Situation Report: Ohio River temporarily closed due to bomb-like devices placed on boats & barges

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Over the past week, sections of the Ohio River were closed for transportation to allow law enforcement bomb technicians to safely dispose of what initially appeared to be homemade explosive devices placed on boats and barges in the river near Marietta, Ohio and Williamstown, West Virginia.

The first device was found last Thursday, October 21st on a barge carrying gravel near St. Marys, West Virginia.  Four days later on Monday, October 25th  two more devices were found on a towboat near Williamstown. Then a fourth device was found on a Marathon Petroleum tow boat pushing fuel barges downriver on Tuesday, October 26th.

Though the river acts as a border between Ohio and West Virginia, state law enforcement jurisdiction for the river belongs to the West Virginia State Police who immediately launched a joint investigation involving the Federal Bureau of Investigation (FBI), Bureau of Alcohol, Tobacco, Firearms, and Explosives (ATF), the U.S. Coast Guard, and numerous local and county law enforcement agencies.

The targeted boating companies, vessel types, and vessel cargo were different for each scenario. Law enforcement investigators believed the devices had been dropped from the Interstate Highway 77 bridge onto the vessels below since at least one of the incidents was reported after a crew member heard metallic objects strike the vessel as it passed under the bridge.

Investigators described the devices as “pipe-bomb-like” and traced the components to a Lowe’s hardware store in Marietta, Ohio. ATF agents surveilled the store and eventually they identified 42-year old Marietta, Ohio resident Nathaniel Becker as the suspect, putting him under arrest for possession of one or more unregistered destructive devices.

The U.S. Attorney’s Office for the Southern District of West Virginia commended investigators and the support of the public throughout the investigation.  U.S. Attorney Will Thompson said, “I commend the many law enforcement agencies for their swift investigation leading to Becker’s arrest.  The cooperation of Lowe’s was instrumental in Becker’s arrest, and I thank them for their assistance.”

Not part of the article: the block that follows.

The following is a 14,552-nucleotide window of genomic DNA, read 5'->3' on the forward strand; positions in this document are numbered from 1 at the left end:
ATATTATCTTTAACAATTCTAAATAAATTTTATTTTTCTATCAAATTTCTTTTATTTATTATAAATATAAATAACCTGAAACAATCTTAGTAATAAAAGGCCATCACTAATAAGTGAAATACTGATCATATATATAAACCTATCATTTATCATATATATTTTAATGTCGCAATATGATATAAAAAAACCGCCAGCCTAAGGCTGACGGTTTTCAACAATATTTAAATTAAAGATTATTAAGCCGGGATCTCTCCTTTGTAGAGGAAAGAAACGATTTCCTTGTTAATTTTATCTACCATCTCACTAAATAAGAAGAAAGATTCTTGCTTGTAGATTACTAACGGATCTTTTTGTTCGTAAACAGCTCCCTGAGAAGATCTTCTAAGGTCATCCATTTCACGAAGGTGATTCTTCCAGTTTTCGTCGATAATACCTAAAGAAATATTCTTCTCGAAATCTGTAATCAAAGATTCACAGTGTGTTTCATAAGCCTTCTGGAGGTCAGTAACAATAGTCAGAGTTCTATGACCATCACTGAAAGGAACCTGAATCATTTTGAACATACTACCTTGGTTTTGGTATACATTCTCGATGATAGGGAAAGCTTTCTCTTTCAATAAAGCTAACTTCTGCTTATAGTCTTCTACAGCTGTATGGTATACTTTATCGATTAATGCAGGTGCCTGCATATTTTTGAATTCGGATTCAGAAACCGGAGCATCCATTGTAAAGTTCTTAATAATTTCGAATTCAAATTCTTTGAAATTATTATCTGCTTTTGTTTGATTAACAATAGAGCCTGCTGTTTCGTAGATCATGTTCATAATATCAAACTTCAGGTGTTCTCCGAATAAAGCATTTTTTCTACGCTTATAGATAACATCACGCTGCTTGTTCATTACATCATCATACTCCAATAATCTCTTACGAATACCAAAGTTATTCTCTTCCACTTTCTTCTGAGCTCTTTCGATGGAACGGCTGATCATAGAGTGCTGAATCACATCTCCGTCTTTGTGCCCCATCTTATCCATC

Becker is an iron worker and father of three children with an apparent history of mental illness. Last year he was involved in a high speed chase and barricade situation with law enforcement, leading to a felony arrest.  He appeared in federal court on Tuesday, November 2nd where the judge ruled that he will remain in the custody of the U.S. Marshals since he poses a flight risk.

The devices Becker created were 1.5” diameter metal pipes capped with a cloth wick that was charred as though he had attempted to light it.  While none of the devices exploded and though law enforcement x-rays apparently found them to be harmless, it is unclear whether Becker intended for them to damage the targeted vessels.

Since one of the vessels was carrying nearly 44,000 gallons of fuel oil, the impact of a successful bombing could have been significant. Even if the devices were hoaxes, they did disrupt commerce and river traffic, caused numerous law enforcement agencies to expend time and resources to investigate, and caused commercial vessels to be on the alert when transiting under bridges. While it is unlikely that Becker was conducting these activities to probe law enforcement/industry responses, it should be assumed that terrorists, including domestic anarchists looking to target critical infrastructure, may have gathered some lessons learned from his crimes.

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